Census Division Changes

A significant revision at the CD level since 1991 affected the province of British Columbia. A new CD, named Fraser Valley Regional District (59 09), was created from the following three Regional Districts: Fraser-Cheam (59 09), Central Fraser Valley (59 11) and Dewdney-Alouette (59 13). This change has resulted in a decrease of 2 in the number of CDs, the 1996 total reaching 288. In addition, the Regional District of Greater Vancouver (59 15) was extended with the annexation of five census subdivisions that were components of the Regional District of Dewdney-Alouette (59 13). As result, in 1996, the Regional District of Greater Vancouver (59 15) is equivalent to the Census Metropolitan Area (CMA) of Vancouver. Finally, a transfer of the southwest tip of Kitimat-Stikine Regional District (59 49) to Skeena-Queen Charlotte Regional District (59 47) led to the revision of two SGC codes.

Other changes have affected the boundaries of some CDs to a greater or lesser extent. Among those are revisions of SGC codes that have modified the boundaries of two counties in New Brunswick: Restigouche (13 14) and Gloucester (13 15), the boundaries of four MRCs in Quebec: D'Autray (24 52), Joliette (24 61), Matawinie (24 62), and Les Pays-d'en-Haut (24 77), and the boundaries of four census divisions in Alberta: Division No. 3 (48 03), Division No. 12 (48 12), Division No. 15 (48 15), and Division No. 16 (48 16). These revisions of SGC codes are listed in the 1996 Concordance tables.

In addition, five CD names were changed in Quebec. Two new names: Minganie – Basse-Côte-Nord and Nord-du-Québec were adopted (previously Minganie – Côte-Nord-du-Golfe-du-Saint-Laurent and Territoire nordique), and the orthography of the three "communautés urbaines" (Communauté-Urbaine-de-l'Outaouais, Communauté-Urbaine-de-Montréal, and Communauté-Urbaine-de-Québec) was modified to follow the writing rules of "La Commission de toponymie du Québec".

Census Subdivision Changes

The changes affecting CSDs have been grouped into twelve types for the manual, each represented by a particular code. (For the Internet version, see also How to Read a Concordance Table).

New SGC codes (code 1) are assigned to newly created CSDs. Such CSDs are:

  1. created out of another census subdivision, typically a municipality created from a populated area located in a rural or unorganized census subdivision; or
  2. created when two or more census subdivisions amalgamate.

In the latter case the entries, including SGC codes, for all of the census subdivisions contributing to the newly created census subdivision are deleted (code 4).

Also affecting the SGC code are revisions arising from structural changes, such as the reorganization of CDs. This type of change (code 7) simply indicates a revised code number, with no other change having affected the CSD.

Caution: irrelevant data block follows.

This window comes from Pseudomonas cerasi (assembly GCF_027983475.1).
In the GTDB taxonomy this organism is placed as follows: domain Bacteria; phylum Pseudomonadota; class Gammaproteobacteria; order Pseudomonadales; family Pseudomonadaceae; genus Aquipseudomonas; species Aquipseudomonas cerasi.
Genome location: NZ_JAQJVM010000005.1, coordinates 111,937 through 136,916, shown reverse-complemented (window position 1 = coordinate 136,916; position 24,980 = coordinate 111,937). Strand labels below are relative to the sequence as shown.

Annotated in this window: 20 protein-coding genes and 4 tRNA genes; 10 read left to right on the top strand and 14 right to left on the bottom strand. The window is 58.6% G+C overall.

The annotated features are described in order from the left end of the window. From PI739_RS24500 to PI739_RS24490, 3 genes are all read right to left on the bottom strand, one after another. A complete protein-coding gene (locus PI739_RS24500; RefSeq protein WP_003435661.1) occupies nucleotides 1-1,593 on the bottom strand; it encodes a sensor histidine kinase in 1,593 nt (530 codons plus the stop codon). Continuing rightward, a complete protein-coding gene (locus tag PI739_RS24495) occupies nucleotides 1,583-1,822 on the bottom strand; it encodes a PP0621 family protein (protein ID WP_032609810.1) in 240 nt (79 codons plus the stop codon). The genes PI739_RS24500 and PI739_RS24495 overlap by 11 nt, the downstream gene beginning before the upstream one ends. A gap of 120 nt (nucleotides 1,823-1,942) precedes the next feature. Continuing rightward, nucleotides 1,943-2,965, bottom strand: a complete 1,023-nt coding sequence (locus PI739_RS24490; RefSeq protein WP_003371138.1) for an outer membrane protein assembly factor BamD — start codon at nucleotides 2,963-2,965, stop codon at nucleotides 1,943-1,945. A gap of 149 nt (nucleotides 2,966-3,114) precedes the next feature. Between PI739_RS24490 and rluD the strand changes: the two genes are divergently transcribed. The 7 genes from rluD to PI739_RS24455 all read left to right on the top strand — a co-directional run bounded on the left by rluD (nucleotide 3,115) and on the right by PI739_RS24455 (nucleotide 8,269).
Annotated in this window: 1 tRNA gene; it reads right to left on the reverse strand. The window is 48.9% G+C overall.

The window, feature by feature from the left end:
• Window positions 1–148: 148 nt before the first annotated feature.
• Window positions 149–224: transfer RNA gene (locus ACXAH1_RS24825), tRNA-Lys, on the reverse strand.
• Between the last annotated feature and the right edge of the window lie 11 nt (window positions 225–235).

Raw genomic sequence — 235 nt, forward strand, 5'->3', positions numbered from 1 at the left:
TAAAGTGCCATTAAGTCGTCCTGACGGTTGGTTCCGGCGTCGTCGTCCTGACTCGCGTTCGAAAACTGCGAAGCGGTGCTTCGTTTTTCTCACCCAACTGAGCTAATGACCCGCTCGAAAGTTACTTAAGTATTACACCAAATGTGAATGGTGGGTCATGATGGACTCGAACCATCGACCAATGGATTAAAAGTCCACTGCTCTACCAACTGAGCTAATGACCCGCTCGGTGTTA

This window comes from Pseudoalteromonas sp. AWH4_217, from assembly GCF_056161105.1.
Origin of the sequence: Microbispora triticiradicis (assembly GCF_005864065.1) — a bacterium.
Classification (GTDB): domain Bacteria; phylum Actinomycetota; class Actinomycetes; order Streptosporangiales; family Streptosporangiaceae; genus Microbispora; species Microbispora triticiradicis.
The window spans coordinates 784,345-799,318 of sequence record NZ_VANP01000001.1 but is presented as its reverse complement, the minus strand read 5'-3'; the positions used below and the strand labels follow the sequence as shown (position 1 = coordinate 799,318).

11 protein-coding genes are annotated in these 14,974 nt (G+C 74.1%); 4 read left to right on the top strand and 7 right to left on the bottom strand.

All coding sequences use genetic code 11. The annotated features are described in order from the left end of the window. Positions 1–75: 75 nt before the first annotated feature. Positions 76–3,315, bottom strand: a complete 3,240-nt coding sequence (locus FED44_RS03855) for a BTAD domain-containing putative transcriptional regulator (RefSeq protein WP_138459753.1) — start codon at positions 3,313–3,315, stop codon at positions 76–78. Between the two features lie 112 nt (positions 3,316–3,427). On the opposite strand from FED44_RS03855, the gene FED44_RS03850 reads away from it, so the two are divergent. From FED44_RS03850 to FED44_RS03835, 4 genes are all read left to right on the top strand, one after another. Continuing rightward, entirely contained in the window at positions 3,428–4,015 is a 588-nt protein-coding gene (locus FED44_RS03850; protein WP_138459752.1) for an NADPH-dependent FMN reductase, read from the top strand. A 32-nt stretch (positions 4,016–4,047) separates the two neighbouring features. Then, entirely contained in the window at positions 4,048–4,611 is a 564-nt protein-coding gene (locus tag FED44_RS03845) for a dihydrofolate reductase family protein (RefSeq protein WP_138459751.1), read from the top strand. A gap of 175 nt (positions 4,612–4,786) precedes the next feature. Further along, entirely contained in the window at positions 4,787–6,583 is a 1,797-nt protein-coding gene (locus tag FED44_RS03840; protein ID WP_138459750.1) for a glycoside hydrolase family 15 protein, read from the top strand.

Changes in CSD name (code 2) or CSD type (code 3) do not affect the SGC code, but the Classification file is updated. For 1996, all CSD types "sans désignation" (SD) in Quebec have been changed to the CSD type "municipalité" (M) to conform with provincial terminology. This global change does not appear in the Concordance tables because the whole province is affected. Instead, an explanatory note is included to explain that change in CSD type.

The most numerous changes are partial annexations (codes 5 and 6), boundary revisions (codes 8 and 9) and population revisions (codes 10 and 11), which do not affect the SGC codes, and usually involve very small areas and populations. These changes are not listed in the Concordance tables, but they can be found in the publication entitled "Interim List of Changes to Municipal Boundaries, Status and Names" prepared by Geography Division.

Since January 2, 1991, a total of 3,442 CSD changes have been recorded. Excluding CSD type revisions (from "SD" to "M") in Quebec, these changes affected 1,489 of the 6,006 CSDs that existed in 1991, and resulted in a net reduction of 22 CSDs over the period. Of the total number of changes, 458 affected the CSD code (28 of them due to structural changes), 157 affected the name and 587 affected the status (485 of them due to a global change for Quebec). Boundary changes and revisions (2,158), and population revisions (82) accounted for the remaining 2,240 changes. Since 1991, CSD boundary changes affected 84 census divisions.

Metropolitan Area (MA)

Metropolitan areas are part of the standard statistical areas and include the Census Metropolitan Areas (CMA) and the Census Agglomerations (CA). Metropolitan areas represent a small portion of the Canadian territory. Each CMA and CA is assigned a three-digit code that identifies it uniquely in Canada. As a rule, the first digit is the same as the second digit of the province code in which the CMA or CA is located (except in the Territories).

The general concept of these standard units is one of an urban core, and the adjacent urban and rural areas that have a high degree of social and economic integration with that urban core.

A CMA is delineated around an urban core with a population of at least 100,000, based on the previous census. Once an area becomes a CMA, it is retained as a CMA even if the population of its urban core declines below 100,000. Census agglomerations (CAs) are centred on urban cores with populations of at least 10,000.

A CMA/CA describes the zone of influence of an urban core according to the measure of commuting flows derived from census place of work data. It is delineated using adjacent municipalities (census subdivisions) as building blocks. These census subdivisions (CSDs) are included in the CMA or CA if they meet at least one delineation rule. The three principal rules are:

  1. The CSD falls completely or partly inside the urban core.